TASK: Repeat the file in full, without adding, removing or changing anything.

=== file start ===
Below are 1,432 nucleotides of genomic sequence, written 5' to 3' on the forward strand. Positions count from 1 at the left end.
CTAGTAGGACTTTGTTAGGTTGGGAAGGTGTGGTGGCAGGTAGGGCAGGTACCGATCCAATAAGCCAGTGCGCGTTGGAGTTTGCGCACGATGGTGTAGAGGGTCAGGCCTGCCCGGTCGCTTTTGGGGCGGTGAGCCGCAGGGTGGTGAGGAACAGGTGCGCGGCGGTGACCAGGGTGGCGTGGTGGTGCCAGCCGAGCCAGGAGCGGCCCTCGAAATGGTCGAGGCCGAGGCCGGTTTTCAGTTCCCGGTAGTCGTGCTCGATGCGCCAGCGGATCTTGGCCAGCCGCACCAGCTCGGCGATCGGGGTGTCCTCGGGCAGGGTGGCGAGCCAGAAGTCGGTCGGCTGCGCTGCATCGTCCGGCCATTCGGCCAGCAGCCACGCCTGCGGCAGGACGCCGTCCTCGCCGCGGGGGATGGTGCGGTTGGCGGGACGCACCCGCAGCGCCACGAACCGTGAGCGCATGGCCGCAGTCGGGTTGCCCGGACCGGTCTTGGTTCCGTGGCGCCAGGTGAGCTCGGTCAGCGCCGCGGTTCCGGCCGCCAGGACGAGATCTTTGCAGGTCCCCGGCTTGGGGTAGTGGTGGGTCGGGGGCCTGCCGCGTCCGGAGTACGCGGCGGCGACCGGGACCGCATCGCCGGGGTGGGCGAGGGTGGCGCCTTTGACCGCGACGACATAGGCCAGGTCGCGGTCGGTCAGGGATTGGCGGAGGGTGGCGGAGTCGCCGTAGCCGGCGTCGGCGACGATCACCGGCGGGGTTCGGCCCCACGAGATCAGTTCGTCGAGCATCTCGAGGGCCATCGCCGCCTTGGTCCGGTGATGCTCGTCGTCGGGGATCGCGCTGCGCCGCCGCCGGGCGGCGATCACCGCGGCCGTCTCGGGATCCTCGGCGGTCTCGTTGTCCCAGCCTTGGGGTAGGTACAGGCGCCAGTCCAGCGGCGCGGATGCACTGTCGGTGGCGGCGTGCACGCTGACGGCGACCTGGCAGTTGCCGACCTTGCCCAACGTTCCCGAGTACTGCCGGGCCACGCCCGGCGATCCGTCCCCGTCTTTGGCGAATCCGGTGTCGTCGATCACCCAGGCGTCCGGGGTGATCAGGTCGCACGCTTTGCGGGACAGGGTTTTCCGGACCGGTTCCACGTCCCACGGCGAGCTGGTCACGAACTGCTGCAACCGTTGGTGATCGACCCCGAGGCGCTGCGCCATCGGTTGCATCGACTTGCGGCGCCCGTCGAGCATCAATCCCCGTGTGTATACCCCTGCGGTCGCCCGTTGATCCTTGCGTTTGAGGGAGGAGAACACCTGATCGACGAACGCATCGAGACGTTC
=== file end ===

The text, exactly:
Below are 1,432 nucleotides of genomic sequence, written 5' to 3' on the forward strand. Positions count from 1 at the left end.
CTAGTAGGACTTTGTTAGGTTGGGAAGGTGTGGTGGCAGGTAGGGCAGGTACCGATCCAATAAGCCAGTGCGCGTTGGAGTTTGCGCACGATGGTGTAGAGGGTCAGGCCTGCCCGGTCGCTTTTGGGGCGGTGAGCCGCAGGGTGGTGAGGAACAGGTGCGCGGCGGTGACCAGGGTGGCGTGGTGGTGCCAGCCGAGCCAGGAGCGGCCCTCGAAATGGTCGAGGCCGAGGCCGGTTTTCAGTTCCCGGTAGTCGTGCTCGATGCGCCAGCGGATCTTGGCCAGCCGCACCAGCTCGGCGATCGGGGTGTCCTCGGGCAGGGTGGCGAGCCAGAAGTCGGTCGGCTGCGCTGCATCGTCCGGCCATTCGGCCAGCAGCCACGCCTGCGGCAGGACGCCGTCCTCGCCGCGGGGGATGGTGCGGTTGGCGGGACGCACCCGCAGCGCCACGAACCGTGAGCGCATGGCCGCAGTCGGGTTGCCCGGACCGGTCTTGGTTCCGTGGCGCCAGGTGAGCTCGGTCAGCGCCGCGGTTCCGGCCGCCAGGACGAGATCTTTGCAGGTCCCCGGCTTGGGGTAGTGGTGGGTCGGGGGCCTGCCGCGTCCGGAGTACGCGGCGGCGACCGGGACCGCATCGCCGGGGTGGGCGAGGGTGGCGCCTTTGACCGCGACGACATAGGCCAGGTCGCGGTCGGTCAGGGATTGGCGGAGGGTGGCGGAGTCGCCGTAGCCGGCGTCGGCGACGATCACCGGCGGGGTTCGGCCCCACGAGATCAGTTCGTCGAGCATCTCGAGGGCCATCGCCGCCTTGGTCCGGTGATGCTCGTCGTCGGGGATCGCGCTGCGCCGCCGCCGGGCGGCGATCACCGCGGCCGTCTCGGGATCCTCGGCGGTCTCGTTGTCCCAGCCTTGGGGTAGGTACAGGCGCCAGTCCAGCGGCGCGGATGCACTGTCGGTGGCGGCGTGCACGCTGACGGCGACCTGGCAGTTGCCGACCTTGCCCAACGTTCCCGAGTACTGCCGGGCCACGCCCGGCGATCCGTCCCCGTCTTTGGCGAATCCGGTGTCGTCGATCACCCAGGCGTCCGGGGTGATCAGGTCGCACGCTTTGCGGGACAGGGTTTTCCGGACCGGTTCCACGTCCCACGGCGAGCTGGTCACGAACTGCTGCAACCGTTGGTGATCGACCCCGAGGCGCTGCGCCATCGGTTGCATCGACTTGCGGCGCCCGTCGAGCATCAATCCCCGTGTGTATACCCCTGCGGTCGCCCGTTGATCCTTGCGTTTGAGGGAGGAGAACACCTGATCGACGAACGCATCGAGACGTTC